In the Deep South, where I grew up, quilts are a common sight in most people’s homes. Some of the most beautiful quilts were made during times of hardship, using cloth left over from fabric cut to make clothing. There is often an endearing story behind each quilt. They act as a functional memory, a historical record of difficult times.
Today we are facing those difficult times. From 1997 to 2004, I worked as an urban planner designing new urbanist neighborhoods across the United States, and when foreclosures began to occur I was acutely aware of how big an impact it would have on our cities and towns throughout the United States. Entire blocks of homes have been razed in places like Detroit and Cleveland.
News reports generally tell this story with words and numbers, but offer few visuals. The only way to see the actual mapped numbers of foreclosures is through paid access to maps on foreclosure websites such as RealtyTrac and Foreclosure.com. But examining the sheer number of foreclosures on these sites makes a much stronger impression than seeing graphs and numbers.
I wanted to create some kind of endearing record to hold our attention on the staggering number of home losses. This is not the first time we’ve had a foreclosure crisis in the United States, but it seems that we forget the past too easily. I was struck by the enormity of the problem and wanted to help people see what the crisis looks like in a way they could relate to. What better way than a quilt, which reminds people of home?
The quilts in this collection depict neighborhoods with some of the highest foreclosure rates in the United States. They are spread across the country to demonstrate that no region is immune. The quilts are pieced together using the patterns of actual city block layouts of the chosen neighborhood.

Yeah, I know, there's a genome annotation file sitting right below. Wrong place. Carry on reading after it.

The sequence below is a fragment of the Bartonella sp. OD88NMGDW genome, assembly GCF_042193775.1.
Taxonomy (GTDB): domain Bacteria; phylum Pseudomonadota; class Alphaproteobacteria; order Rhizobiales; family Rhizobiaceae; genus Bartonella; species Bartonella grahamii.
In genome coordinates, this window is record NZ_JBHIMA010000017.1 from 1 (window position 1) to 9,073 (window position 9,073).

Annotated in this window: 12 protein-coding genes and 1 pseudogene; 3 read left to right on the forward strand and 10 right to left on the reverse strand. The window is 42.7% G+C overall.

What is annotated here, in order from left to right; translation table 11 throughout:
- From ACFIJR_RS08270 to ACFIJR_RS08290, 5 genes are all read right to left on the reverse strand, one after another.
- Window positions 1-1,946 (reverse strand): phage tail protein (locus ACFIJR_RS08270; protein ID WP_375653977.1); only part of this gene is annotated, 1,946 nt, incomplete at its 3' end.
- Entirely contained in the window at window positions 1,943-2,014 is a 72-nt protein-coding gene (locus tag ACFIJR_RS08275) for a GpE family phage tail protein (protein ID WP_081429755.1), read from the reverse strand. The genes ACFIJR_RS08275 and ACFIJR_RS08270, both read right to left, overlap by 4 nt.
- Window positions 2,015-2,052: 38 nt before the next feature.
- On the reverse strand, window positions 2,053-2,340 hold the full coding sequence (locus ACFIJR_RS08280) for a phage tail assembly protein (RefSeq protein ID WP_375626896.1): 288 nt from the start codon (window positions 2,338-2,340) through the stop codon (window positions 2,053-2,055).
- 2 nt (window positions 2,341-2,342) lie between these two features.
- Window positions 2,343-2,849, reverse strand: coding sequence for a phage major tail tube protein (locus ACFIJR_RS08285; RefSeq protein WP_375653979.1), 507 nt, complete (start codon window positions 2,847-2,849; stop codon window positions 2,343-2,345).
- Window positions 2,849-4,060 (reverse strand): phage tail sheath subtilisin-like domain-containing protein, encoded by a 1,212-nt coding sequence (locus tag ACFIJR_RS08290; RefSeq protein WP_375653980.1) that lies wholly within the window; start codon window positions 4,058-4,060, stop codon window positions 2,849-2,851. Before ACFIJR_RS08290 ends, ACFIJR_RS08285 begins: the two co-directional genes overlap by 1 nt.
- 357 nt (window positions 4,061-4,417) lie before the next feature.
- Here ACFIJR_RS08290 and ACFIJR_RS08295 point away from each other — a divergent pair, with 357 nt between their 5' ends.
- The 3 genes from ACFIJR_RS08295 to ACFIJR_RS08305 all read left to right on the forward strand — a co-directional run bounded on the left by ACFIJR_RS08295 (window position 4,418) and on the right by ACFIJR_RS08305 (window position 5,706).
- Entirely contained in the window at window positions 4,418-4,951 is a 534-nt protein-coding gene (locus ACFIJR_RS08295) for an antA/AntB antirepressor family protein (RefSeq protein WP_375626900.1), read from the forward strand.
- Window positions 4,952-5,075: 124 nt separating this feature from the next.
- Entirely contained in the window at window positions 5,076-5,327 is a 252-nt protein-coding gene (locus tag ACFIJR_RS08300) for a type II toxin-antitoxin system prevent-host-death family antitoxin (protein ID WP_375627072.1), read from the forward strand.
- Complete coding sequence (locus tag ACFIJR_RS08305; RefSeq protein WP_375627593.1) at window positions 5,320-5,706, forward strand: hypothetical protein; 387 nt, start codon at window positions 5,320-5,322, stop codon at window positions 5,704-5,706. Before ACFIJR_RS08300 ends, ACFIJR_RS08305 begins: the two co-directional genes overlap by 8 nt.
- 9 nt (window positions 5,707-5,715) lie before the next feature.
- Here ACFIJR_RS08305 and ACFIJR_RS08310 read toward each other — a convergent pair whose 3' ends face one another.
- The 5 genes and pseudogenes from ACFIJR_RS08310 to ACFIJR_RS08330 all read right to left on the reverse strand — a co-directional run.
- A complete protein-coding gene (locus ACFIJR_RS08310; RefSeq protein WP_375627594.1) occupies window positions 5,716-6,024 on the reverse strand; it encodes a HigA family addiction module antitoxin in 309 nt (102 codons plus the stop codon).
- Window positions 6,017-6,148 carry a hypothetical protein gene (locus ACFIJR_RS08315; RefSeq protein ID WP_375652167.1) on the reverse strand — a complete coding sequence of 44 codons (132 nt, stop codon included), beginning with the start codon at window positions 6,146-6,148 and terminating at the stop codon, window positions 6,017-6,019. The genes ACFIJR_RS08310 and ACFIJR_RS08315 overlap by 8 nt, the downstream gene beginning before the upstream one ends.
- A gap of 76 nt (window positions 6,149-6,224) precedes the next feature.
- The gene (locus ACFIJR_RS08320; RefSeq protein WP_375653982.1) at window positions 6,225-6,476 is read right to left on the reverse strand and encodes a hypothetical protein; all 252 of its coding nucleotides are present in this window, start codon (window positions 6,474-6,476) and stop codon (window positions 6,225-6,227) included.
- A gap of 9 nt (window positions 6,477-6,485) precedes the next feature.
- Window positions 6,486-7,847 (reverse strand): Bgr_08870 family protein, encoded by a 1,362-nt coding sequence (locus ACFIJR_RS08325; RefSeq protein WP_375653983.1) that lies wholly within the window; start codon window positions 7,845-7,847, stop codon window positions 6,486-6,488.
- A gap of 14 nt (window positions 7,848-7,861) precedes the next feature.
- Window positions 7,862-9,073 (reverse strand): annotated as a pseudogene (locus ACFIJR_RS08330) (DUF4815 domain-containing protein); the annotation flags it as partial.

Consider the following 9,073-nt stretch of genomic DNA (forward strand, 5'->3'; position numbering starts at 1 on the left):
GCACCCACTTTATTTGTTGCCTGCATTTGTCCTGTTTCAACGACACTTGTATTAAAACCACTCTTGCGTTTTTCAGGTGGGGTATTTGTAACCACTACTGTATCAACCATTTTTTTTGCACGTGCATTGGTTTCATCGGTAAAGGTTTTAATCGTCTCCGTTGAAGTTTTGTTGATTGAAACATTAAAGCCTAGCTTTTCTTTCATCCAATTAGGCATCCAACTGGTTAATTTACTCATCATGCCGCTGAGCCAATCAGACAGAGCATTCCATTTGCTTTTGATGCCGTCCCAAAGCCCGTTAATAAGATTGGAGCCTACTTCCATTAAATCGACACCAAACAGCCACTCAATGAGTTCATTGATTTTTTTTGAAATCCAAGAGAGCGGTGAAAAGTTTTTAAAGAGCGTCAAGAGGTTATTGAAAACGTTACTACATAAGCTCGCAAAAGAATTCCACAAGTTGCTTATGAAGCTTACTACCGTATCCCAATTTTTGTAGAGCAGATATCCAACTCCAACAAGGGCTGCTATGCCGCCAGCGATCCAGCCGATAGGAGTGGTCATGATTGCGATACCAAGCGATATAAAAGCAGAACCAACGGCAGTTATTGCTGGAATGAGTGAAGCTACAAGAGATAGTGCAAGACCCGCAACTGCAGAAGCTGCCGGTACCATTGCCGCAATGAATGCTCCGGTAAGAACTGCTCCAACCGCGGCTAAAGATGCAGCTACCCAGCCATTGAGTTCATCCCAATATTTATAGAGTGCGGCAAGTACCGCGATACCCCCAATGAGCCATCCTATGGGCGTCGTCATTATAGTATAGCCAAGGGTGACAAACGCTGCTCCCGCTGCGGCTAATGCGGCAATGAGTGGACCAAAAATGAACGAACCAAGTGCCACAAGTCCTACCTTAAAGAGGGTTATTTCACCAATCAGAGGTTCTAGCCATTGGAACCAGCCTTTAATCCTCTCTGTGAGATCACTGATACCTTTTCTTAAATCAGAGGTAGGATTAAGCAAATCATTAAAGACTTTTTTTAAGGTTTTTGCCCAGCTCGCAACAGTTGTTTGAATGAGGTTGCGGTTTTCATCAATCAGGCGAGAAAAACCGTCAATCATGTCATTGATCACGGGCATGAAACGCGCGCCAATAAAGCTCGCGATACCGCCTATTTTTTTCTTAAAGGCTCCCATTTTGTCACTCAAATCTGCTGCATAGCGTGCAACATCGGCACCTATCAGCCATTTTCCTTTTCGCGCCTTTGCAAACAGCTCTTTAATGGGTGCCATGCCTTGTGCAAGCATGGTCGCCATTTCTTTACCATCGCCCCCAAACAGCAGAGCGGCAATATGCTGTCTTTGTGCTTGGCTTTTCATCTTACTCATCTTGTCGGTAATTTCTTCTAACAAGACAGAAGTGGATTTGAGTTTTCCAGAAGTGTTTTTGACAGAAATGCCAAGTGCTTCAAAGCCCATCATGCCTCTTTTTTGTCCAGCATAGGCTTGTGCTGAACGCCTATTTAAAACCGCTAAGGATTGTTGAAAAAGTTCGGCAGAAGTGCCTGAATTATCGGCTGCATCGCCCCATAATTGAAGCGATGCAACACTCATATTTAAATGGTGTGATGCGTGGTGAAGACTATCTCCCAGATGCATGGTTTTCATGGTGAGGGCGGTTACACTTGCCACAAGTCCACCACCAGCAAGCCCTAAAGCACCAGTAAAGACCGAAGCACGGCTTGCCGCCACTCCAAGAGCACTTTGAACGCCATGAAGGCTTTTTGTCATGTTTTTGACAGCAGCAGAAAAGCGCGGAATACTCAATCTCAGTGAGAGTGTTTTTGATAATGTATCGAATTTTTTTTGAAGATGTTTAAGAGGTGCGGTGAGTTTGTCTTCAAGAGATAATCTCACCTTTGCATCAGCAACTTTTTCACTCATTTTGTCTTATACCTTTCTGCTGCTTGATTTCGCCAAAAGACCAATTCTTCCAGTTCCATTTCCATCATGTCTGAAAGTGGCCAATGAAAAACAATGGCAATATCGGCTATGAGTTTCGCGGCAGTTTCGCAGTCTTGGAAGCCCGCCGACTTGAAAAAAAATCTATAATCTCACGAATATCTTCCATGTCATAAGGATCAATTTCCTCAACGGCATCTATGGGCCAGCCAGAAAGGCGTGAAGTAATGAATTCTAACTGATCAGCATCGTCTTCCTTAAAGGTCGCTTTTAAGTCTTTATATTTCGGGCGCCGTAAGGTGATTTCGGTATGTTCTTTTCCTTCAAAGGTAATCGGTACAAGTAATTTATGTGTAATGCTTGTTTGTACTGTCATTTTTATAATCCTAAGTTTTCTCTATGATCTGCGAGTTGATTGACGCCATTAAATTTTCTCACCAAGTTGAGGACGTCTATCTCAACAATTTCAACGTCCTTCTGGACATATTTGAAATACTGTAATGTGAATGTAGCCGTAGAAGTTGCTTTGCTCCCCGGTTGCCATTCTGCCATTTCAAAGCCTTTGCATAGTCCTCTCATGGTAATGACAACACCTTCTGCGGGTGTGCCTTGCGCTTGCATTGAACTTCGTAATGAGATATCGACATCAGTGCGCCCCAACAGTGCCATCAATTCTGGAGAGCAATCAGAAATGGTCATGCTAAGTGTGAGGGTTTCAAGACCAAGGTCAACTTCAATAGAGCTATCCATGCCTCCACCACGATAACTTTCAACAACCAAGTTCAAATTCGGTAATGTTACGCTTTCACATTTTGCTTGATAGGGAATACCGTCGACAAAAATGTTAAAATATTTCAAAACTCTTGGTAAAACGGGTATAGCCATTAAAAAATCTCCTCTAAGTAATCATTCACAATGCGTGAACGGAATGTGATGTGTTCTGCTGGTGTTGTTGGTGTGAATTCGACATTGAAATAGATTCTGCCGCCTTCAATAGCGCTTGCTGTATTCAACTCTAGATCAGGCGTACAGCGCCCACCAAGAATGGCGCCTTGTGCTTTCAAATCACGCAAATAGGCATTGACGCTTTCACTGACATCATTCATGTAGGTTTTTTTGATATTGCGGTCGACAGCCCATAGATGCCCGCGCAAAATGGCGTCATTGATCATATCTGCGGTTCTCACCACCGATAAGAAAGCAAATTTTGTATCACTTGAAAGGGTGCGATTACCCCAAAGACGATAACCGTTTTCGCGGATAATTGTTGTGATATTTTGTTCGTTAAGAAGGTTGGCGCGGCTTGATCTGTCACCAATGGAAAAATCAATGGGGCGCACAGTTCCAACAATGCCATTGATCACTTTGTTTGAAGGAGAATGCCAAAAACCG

I used RealtyTrac to locate foreclosed homes that have existed over a span of nine to 12 months. Within these quilt blocks, foreclosed property lines are marked with thread. I then tear open holes within these lines to reveal the underlying layer of cloth. The more foreclosures in these neighborhoods, the more fragile the quilt.
The random lot locations yield an unexpected beauty when laid out on fabric. These torn holes weaken the protective nature of a quilt. They suggest that the situation is so dire that even a quilt can’t provide the security one needs.
The neighborhoods shown are not an anomaly; they are a recurring pattern seen from coast to coast, urban to suburban neighborhoods. The problem has not been solved; it is still occurring, changing shape, and affecting more and more of us.
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